A good Balsamic vinegar that has been reduced to a thick, syrupy consistency is a wonderful addition to all sorts of dishes, from jazzing up Asparagus to amazing Brussels Sprouts to an oddly tangy addition to desserts, having a Balsamic reduction on hand is a kitchen staple.
Turn down the heat to the lowest setting, just enough to make the Balsamic vinegar simmer
Stir the Balsamic vinegar occassionally
With the heat still applied, let the Balsamic vinegar reduced by one half of its original volume
Always allow the Balsamic vinegar to cool completely before storing
You will know when the Balsamic reduction is ready because two things happen. First it turns from a tart vinegar flavour to a sweet sugary flavour. Second it becomes syrupy rather than watery. You're generally aiming for a consistency somewhere between pancake syrup and maple syrup.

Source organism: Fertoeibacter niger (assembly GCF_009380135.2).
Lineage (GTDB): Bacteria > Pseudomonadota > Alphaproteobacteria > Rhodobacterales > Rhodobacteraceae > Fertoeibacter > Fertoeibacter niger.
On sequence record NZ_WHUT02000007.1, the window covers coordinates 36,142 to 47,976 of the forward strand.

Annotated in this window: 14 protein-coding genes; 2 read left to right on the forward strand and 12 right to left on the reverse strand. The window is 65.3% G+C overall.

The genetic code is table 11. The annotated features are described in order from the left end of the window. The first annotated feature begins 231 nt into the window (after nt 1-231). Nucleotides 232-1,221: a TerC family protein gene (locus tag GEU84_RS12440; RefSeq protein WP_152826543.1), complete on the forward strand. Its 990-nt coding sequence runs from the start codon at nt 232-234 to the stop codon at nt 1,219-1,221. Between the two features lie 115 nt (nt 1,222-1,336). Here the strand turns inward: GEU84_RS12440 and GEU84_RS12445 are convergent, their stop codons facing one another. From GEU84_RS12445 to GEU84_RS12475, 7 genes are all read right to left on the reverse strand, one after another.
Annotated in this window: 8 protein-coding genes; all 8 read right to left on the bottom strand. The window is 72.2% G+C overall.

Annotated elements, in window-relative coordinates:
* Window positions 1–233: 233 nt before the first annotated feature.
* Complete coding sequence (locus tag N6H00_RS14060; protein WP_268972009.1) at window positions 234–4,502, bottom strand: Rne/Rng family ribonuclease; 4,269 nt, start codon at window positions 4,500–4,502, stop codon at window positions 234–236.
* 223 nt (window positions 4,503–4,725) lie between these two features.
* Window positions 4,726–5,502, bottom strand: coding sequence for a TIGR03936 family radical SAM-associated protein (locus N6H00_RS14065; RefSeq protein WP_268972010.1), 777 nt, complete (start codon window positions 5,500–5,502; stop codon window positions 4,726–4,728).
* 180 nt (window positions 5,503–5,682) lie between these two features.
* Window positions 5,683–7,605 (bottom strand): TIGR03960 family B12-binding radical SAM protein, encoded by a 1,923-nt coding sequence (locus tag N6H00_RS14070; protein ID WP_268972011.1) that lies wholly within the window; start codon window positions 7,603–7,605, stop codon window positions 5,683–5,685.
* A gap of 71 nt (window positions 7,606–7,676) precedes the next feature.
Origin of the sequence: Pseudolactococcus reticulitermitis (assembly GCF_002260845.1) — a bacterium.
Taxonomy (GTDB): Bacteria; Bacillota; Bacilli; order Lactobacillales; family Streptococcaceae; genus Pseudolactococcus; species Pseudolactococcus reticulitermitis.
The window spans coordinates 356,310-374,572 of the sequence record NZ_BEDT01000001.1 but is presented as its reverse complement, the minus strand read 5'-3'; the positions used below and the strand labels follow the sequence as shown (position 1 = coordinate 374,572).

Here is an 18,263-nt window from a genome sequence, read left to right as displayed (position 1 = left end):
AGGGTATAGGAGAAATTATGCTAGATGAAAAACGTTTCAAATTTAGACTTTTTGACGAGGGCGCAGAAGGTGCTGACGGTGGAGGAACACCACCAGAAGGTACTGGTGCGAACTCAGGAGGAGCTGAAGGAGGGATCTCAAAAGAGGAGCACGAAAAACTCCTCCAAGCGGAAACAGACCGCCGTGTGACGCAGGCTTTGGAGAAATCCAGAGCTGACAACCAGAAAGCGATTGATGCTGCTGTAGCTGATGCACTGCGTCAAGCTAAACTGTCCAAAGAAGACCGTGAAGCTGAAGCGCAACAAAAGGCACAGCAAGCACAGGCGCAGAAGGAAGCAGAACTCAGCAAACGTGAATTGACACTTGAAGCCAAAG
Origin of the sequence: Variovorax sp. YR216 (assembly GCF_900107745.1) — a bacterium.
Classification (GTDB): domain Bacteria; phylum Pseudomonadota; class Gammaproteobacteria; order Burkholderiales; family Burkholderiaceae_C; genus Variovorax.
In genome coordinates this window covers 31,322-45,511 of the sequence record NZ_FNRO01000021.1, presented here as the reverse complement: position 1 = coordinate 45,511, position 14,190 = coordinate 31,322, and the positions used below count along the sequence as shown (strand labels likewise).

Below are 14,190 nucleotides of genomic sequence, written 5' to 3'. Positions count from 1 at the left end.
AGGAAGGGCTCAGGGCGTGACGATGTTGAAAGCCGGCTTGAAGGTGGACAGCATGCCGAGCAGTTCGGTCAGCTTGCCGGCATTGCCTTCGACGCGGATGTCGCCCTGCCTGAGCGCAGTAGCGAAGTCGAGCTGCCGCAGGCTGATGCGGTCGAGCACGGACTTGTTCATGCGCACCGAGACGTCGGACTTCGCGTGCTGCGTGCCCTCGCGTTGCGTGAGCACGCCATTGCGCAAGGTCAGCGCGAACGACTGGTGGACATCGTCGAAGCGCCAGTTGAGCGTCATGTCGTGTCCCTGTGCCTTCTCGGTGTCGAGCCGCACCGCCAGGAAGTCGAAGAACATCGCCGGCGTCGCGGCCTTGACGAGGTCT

The Balsamic reduction is reasonably stable if you store it in a tightly sealed container in the refrigerator. Whilst I cannot keep a Balsamic reduction around for very long because it gets used, if you chose a good quality Balsamic vinegar to start with,
If you started off with a Balsamic vinegar that was perhaps less than stellar, and you find after a few weeks in the refrigerator that it has lost some of its "wow" factor, and perhaps is starting to look a little separated and crystallized, you can bring it back to its former glory by gently heating it in a saucepan for 10 or so minutes.